Fact: Carlton’s ERA with Phila Phillies = 3.09
Fact: Koosman ERA with NY Mets = 3.09
Fact: Jenkins ERA with Chicago Cubs = 3.20
Fact: Roy Halladay – Career ERA = 3.38
Research by #DigSportsDesk
Please take note: None of these comparisons are to say the prior should NOT be in the Hall instead of Koos. In fact, there’s room in the Hall for all. Most importantly – unless the NY Mets’ organization itself places No. 36 with Seaver, Gil Hodges, Casey Stengel, Mike Piazza and the No. 42 honoring MLB color barrier breaker Jackie Robinson of the Dodgers, there’s no starting point for the “bigger step” to be taken by the Vets’ Committee.
It’s that simple! Koosman’s No. 36 needs to be retired by the Mets. His own organization needs to do right by Jerry Koosman and they need to do it this season, as they honor the 50th anniversary of their most important season ever.
With the permission of its authors, Digital Sports Desk will now pass the torch to Irv Goldfarb, a writer for “The Miracle Has Landed, the Amazin’ Story of How the 1969 New York Mets Shocked the World,” and we’ve linked to a wonderful biographical story on Koosman. The details are impeccable and his story complete. The bio, which appeared in 2009 on the 40th anniversary of the Miracle Mets, will appear in the soon-to-be updated book honoring the 50th anniversary of the NYM World Series winners. Here now a few excerpts and a LINK to the full BIO.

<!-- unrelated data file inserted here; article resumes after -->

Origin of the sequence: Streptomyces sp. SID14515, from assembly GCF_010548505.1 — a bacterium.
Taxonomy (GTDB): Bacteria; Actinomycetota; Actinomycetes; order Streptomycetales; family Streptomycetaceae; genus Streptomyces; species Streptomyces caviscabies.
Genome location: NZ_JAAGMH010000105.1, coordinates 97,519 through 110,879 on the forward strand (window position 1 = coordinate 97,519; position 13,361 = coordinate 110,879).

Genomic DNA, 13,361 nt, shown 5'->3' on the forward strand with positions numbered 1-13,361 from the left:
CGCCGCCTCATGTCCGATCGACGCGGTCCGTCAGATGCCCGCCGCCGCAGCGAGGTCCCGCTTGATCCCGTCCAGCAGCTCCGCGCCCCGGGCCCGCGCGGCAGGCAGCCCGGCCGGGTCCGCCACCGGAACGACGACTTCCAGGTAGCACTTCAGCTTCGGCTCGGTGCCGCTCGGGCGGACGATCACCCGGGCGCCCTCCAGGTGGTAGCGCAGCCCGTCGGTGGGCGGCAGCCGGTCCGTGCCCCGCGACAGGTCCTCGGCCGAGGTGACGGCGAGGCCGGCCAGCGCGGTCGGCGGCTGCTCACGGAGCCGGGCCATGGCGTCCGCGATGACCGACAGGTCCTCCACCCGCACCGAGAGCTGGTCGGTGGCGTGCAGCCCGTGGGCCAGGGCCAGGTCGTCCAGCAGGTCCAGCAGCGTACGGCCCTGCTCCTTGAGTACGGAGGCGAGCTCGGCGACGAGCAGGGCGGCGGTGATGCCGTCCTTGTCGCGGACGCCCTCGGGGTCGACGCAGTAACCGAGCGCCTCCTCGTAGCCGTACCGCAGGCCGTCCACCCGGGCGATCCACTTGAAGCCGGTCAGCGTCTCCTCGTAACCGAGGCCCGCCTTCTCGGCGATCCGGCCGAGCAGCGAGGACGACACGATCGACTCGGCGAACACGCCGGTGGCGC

Jerome Martin Koosman was born on December 23, 1942, in Appleton, Minnesota. Though some contemporary baseball records listed his birth year as ’43, Koosman later admitted he had fudged his age the first time he lined up on the field after being signed by the Mets. “When the guy next to me said he was 22, they told him he was too old. So I said I was 21.”